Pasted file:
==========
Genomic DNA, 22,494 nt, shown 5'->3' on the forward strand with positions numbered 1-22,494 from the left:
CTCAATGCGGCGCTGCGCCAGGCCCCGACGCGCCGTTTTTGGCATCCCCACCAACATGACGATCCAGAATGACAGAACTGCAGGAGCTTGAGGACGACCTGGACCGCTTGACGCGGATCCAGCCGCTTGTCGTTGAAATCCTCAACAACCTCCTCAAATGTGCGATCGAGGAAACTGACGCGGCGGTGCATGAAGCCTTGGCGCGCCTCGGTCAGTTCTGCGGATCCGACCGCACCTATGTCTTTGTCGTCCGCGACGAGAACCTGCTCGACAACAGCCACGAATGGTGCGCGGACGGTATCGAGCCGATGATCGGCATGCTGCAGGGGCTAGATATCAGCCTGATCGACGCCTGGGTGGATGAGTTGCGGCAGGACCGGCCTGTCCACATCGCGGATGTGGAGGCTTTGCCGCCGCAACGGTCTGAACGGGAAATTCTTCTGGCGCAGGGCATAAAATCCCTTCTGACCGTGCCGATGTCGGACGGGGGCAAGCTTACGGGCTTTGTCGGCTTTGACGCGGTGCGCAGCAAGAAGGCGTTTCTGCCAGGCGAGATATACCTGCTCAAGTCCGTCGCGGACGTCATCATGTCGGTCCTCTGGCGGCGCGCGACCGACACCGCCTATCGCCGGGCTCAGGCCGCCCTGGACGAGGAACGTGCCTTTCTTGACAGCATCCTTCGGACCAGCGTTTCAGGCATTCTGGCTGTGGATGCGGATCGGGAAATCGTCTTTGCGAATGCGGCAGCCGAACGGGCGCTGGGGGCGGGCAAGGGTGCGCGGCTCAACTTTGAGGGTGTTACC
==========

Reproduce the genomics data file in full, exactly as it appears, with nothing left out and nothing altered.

Genomic DNA, 22,494 nt, shown 5'->3' on the forward strand with positions numbered 1-22,494 from the left:
CTCAATGCGGCGCTGCGCCAGGCCCCGACGCGCCGTTTTTGGCATCCCCACCAACATGACGATCCAGAATGACAGAACTGCAGGAGCTTGAGGACGACCTGGACCGCTTGACGCGGATCCAGCCGCTTGTCGTTGAAATCCTCAACAACCTCCTCAAATGTGCGATCGAGGAAACTGACGCGGCGGTGCATGAAGCCTTGGCGCGCCTCGGTCAGTTCTGCGGATCCGACCGCACCTATGTCTTTGTCGTCCGCGACGAGAACCTGCTCGACAACAGCCACGAATGGTGCGCGGACGGTATCGAGCCGATGATCGGCATGCTGCAGGGGCTAGATATCAGCCTGATCGACGCCTGGGTGGATGAGTTGCGGCAGGACCGGCCTGTCCACATCGCGGATGTGGAGGCTTTGCCGCCGCAACGGTCTGAACGGGAAATTCTTCTGGCGCAGGGCATAAAATCCCTTCTGACCGTGCCGATGTCGGACGGGGGCAAGCTTACGGGCTTTGTCGGCTTTGACGCGGTGCGCAGCAAGAAGGCGTTTCTGCCAGGCGAGATATACCTGCTCAAGTCCGTCGCGGACGTCATCATGTCGGTCCTCTGGCGGCGCGCGACCGACACCGCCTATCGCCGGGCTCAGGCCGCCCTGGACGAGGAACGTGCCTTTCTTGACAGCATCCTTCGGACCAGCGTTTCAGGCATTCTGGCTGTGGATGCGGATCGGGAAATCGTCTTTGCGAATGCGGCAGCCGAACGGGCGCTGGGGGCGGGCAAGGGTGCGCGGCTCAACTTTGAGGGTGTTACC